Bookbinding and the Conservation of Books
A Dictionary of Descriptive Terminology

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The process of removing the hide or skin from an animal carcass. Flaying is normally the job of the butcher, and, in general, the methods used in flaying give first priority to producing a good quality carcass, not hide, as the animal is generally slaughtered for its meat.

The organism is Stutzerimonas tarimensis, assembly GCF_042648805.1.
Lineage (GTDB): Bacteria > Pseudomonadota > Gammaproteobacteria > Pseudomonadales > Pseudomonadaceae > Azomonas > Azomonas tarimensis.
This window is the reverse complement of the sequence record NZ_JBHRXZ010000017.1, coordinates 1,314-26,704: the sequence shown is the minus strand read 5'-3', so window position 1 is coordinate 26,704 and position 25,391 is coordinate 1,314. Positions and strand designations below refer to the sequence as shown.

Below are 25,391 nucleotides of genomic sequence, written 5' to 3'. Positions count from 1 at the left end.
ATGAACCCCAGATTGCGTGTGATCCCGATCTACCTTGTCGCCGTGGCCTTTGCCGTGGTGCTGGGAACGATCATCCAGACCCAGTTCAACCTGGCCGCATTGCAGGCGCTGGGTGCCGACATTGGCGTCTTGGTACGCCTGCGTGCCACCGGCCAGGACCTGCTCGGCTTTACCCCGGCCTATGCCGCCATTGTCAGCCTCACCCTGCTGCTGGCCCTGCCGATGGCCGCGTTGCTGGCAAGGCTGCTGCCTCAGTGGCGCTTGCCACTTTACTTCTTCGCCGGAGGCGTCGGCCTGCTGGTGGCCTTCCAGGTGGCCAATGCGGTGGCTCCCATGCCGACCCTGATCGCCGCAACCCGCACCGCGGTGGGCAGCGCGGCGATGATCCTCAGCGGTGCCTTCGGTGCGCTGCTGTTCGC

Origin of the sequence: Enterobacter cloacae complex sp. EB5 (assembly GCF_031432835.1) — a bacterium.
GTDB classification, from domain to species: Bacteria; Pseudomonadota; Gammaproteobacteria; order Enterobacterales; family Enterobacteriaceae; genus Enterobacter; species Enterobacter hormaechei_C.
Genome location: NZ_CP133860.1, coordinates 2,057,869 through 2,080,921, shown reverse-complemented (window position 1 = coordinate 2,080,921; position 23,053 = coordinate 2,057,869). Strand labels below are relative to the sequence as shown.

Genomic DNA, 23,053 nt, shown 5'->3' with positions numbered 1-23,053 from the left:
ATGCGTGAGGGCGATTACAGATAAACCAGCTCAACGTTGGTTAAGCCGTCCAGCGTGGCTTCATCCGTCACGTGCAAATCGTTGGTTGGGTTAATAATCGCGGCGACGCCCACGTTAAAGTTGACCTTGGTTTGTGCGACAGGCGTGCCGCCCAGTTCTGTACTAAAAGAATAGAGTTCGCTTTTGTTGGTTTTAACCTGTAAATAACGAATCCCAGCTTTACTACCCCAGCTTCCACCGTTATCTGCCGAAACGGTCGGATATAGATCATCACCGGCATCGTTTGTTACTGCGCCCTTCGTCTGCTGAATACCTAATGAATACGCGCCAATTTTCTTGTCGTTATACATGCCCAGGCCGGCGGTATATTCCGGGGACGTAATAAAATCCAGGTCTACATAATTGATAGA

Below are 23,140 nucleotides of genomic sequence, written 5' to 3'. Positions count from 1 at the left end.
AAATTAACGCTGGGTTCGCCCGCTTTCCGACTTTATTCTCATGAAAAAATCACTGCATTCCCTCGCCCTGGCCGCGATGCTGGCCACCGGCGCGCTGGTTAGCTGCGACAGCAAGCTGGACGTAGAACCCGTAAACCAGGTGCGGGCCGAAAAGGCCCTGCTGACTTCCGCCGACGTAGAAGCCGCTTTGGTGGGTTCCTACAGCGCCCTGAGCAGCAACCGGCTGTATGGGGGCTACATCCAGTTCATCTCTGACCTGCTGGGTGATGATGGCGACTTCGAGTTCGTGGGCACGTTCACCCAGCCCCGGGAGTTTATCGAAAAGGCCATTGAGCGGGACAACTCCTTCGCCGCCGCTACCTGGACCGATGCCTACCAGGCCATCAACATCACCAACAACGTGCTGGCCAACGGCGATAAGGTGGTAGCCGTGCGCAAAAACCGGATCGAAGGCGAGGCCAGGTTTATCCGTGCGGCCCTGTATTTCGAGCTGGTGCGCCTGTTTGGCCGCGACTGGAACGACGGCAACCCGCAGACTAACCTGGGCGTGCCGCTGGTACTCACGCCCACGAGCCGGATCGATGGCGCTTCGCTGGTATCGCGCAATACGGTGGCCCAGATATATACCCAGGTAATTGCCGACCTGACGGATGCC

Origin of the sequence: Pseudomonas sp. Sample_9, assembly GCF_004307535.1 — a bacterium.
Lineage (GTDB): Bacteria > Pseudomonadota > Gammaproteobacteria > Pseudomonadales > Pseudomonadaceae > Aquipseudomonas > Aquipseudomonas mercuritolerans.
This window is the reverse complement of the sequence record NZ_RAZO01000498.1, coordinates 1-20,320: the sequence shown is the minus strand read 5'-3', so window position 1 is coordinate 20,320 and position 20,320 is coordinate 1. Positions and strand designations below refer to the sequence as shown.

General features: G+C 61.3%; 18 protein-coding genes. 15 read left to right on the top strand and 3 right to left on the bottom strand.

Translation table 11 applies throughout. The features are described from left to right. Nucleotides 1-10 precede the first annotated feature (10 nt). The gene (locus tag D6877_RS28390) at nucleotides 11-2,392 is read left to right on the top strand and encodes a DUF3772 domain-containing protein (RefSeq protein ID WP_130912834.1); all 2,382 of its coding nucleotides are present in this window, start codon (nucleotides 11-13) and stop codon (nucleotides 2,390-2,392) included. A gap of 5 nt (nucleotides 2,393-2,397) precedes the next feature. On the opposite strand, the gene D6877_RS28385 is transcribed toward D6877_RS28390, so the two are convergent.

The animal should be in a clean, healthy condition and the slaughter rapid and efficient. Bruising should be carefully avoided. The animal is bled after slaughter to remove blood from the carcass and also from the small veins and arteries in the skin. If this is not done rapidly, the blood will clot and putrefy, resulting in blue-black markings in the skin. The skin should also be removed immediately, while the carcass is still warm, as removal then is much easier. Subsequent to flaying, the skin cools down more quickly, giving less chance of putrefaction. Some form of curing generally follows flaying. See also: BRINING ;DRY-SALTING ;PUTREFACTIVE DAMAGE ;WET-SALTING .

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